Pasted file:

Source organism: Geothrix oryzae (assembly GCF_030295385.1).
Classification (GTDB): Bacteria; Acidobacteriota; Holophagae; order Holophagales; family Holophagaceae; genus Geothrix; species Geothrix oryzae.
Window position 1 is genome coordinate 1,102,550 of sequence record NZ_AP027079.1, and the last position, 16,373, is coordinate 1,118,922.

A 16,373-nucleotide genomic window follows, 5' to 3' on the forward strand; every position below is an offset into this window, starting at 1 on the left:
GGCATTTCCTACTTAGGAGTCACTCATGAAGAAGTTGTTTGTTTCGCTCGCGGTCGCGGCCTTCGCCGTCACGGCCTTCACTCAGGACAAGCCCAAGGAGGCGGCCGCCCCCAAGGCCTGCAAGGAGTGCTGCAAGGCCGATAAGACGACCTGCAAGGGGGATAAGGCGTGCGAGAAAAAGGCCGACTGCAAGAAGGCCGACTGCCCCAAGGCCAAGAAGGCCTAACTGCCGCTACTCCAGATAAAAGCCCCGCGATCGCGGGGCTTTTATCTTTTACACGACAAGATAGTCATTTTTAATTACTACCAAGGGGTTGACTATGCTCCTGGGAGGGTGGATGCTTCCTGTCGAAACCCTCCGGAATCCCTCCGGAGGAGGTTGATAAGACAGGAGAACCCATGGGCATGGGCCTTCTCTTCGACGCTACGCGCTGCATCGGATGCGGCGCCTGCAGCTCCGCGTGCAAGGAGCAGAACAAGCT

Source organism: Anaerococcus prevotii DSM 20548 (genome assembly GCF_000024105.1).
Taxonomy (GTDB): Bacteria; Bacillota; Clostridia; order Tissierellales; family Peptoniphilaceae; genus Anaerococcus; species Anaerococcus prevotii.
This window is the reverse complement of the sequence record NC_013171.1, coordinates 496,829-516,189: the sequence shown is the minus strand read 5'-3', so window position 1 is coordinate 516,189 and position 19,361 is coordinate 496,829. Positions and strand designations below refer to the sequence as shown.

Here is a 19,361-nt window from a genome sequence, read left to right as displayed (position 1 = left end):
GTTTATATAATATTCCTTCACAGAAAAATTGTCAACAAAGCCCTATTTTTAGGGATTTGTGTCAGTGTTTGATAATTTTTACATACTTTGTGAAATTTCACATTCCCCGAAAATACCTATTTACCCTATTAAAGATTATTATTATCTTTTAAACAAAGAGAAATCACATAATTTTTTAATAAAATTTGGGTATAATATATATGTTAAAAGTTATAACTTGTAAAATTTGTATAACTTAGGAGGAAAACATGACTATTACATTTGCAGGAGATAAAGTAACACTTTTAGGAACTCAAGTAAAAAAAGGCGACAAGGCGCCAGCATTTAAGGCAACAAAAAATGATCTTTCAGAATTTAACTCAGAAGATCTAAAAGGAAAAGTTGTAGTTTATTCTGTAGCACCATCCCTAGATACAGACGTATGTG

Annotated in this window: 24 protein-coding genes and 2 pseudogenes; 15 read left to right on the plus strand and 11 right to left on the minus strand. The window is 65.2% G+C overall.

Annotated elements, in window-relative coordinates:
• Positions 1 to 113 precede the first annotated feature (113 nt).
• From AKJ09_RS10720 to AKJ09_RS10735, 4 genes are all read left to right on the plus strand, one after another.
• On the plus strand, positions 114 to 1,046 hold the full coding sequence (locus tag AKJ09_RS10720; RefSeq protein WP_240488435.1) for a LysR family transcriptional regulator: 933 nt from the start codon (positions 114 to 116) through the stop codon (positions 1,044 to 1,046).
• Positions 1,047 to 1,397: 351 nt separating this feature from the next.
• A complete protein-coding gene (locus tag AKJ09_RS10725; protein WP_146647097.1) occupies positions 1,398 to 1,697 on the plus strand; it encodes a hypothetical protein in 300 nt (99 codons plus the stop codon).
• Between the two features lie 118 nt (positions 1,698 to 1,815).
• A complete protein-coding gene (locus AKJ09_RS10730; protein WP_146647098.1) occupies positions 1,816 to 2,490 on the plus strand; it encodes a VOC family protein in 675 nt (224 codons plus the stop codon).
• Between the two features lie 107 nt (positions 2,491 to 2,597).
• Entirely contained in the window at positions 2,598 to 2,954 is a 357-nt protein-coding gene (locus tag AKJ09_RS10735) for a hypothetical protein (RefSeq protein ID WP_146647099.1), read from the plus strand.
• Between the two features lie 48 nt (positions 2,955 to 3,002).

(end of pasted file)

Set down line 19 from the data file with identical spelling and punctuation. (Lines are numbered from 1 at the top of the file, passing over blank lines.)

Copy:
• A complete protein-coding gene (locus AKJ09_RS10730; protein WP_146647098.1) occupies positions 1,816 to 2,490 on the plus strand; it encodes a VOC family protein in 675 nt (224 codons plus the stop codon).